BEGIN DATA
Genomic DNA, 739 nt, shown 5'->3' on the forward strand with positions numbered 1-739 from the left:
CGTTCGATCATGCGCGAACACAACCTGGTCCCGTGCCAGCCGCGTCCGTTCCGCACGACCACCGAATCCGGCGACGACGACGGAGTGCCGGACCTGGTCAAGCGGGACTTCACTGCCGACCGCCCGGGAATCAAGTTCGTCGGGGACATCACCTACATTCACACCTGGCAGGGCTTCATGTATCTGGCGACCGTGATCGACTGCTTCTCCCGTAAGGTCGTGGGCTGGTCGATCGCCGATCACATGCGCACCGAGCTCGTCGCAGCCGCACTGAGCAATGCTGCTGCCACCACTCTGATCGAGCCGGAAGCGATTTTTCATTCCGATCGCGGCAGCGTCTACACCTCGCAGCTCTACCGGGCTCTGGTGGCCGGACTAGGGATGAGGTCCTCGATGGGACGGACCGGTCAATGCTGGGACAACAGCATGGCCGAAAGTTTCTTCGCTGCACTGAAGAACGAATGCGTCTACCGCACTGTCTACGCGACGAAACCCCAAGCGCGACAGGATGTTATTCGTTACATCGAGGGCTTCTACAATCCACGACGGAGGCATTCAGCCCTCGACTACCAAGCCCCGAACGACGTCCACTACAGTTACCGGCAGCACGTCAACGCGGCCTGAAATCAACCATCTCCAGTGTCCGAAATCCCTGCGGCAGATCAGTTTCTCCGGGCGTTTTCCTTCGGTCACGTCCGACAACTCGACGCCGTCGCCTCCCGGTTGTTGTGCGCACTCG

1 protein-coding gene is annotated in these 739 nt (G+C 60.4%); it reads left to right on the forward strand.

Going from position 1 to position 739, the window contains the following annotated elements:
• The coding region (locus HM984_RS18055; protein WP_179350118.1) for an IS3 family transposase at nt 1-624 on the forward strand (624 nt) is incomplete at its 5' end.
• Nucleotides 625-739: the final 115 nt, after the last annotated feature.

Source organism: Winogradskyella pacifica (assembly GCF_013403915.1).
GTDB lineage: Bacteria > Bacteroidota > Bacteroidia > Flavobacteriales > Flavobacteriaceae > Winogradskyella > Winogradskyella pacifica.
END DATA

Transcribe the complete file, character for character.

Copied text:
Genomic DNA, 739 nt, shown 5'->3' on the forward strand with positions numbered 1-739 from the left:
CGTTCGATCATGCGCGAACACAACCTGGTCCCGTGCCAGCCGCGTCCGTTCCGCACGACCACCGAATCCGGCGACGACGACGGAGTGCCGGACCTGGTCAAGCGGGACTTCACTGCCGACCGCCCGGGAATCAAGTTCGTCGGGGACATCACCTACATTCACACCTGGCAGGGCTTCATGTATCTGGCGACCGTGATCGACTGCTTCTCCCGTAAGGTCGTGGGCTGGTCGATCGCCGATCACATGCGCACCGAGCTCGTCGCAGCCGCACTGAGCAATGCTGCTGCCACCACTCTGATCGAGCCGGAAGCGATTTTTCATTCCGATCGCGGCAGCGTCTACACCTCGCAGCTCTACCGGGCTCTGGTGGCCGGACTAGGGATGAGGTCCTCGATGGGACGGACCGGTCAATGCTGGGACAACAGCATGGCCGAAAGTTTCTTCGCTGCACTGAAGAACGAATGCGTCTACCGCACTGTCTACGCGACGAAACCCCAAGCGCGACAGGATGTTATTCGTTACATCGAGGGCTTCTACAATCCACGACGGAGGCATTCAGCCCTCGACTACCAAGCCCCGAACGACGTCCACTACAGTTACCGGCAGCACGTCAACGCGGCCTGAAATCAACCATCTCCAGTGTCCGAAATCCCTGCGGCAGATCAGTTTCTCCGGGCGTTTTCCTTCGGTCACGTCCGACAACTCGACGCCGTCGCCTCCCGGTTGTTGTGCGCACTCG

1 protein-coding gene is annotated in these 739 nt (G+C 60.4%); it reads left to right on the forward strand.

Going from position 1 to position 739, the window contains the following annotated elements:
• The coding region (locus HM984_RS18055; protein WP_179350118.1) for an IS3 family transposase at nt 1-624 on the forward strand (624 nt) is incomplete at its 5' end.
• Nucleotides 625-739: the final 115 nt, after the last annotated feature.

Source organism: Winogradskyella pacifica (assembly GCF_013403915.1).
GTDB lineage: Bacteria > Bacteroidota > Bacteroidia > Flavobacteriales > Flavobacteriaceae > Winogradskyella > Winogradskyella pacifica.